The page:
There are a number of students, once considered English language learners, that are now part of the mix -- fluent and proficient like any other kid born in the U.S. The West Contra Costa Unified School District makes exiting the bilingual program a bid deal.
Hector Roman-Duarte, a 5th grader, speaks only Spanish at home and had to work hard to master the English language. As part of the district's reclassification process, Hector wrote a paper on how being part of two cultures makes him a better person.
"I want to be a bilingual lawyer because it's not just the money, but I want to help Latino and American people that are in crisis with immigration," said Roman-Duarte.
Other students wrote about their heroes who have inspired or helped them learn the language.
"Learning was really hard because I tried to say things the way they sound in Portuguese," said Laura Ovelar, a 7th grader.
Fortunately, Ovelar got help from a friend in school who also spoke Portuguese.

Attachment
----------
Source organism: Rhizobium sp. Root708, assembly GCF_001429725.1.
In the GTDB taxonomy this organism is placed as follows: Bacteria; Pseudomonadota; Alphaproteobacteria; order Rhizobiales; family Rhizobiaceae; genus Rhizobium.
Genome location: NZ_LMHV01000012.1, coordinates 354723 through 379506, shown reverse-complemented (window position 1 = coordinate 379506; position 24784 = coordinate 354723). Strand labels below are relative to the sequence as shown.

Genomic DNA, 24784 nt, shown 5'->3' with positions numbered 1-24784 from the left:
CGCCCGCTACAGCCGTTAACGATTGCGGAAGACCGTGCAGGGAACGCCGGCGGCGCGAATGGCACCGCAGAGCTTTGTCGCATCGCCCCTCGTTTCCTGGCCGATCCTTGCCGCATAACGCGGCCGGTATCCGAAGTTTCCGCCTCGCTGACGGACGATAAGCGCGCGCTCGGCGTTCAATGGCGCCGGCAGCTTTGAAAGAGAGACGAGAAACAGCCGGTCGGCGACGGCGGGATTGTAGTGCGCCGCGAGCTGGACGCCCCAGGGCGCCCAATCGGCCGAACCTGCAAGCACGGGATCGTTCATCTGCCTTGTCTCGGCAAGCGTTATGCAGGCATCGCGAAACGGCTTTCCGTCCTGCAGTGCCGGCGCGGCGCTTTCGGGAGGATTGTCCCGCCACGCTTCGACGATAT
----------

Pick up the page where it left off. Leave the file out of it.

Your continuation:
"If I had a question about a word that I didn't understand or I didn't know how to pronounce, she would tell me everything," said Ovelar.
That friend, named Samantha, was by Laura's side at the reclassification ceremony.
There are 10,000 English learners in the district. This year 900 exited the program. They had to be tested in English language proficiency and score well in the English language arts portion of the STAR test.
"And at the same time they had to learn their grade level content, in English, their new language, so that is really no easy feat," said Susan Dunlap from the District.
The district also acknowledges the work parents put in towards their children's education.
"My mother and father are an inspiration to me, every day of my life," said Adesuwa Aigbuza.
Aigbuza is from Nigeria. Her parents moved to California to help further her education.
"I'm so glad that they're my parents and stuff. I hope to be like them when I grow up," said Aigbuza.
Being reclassified is a great achievement for any student and a proud moment for any parent.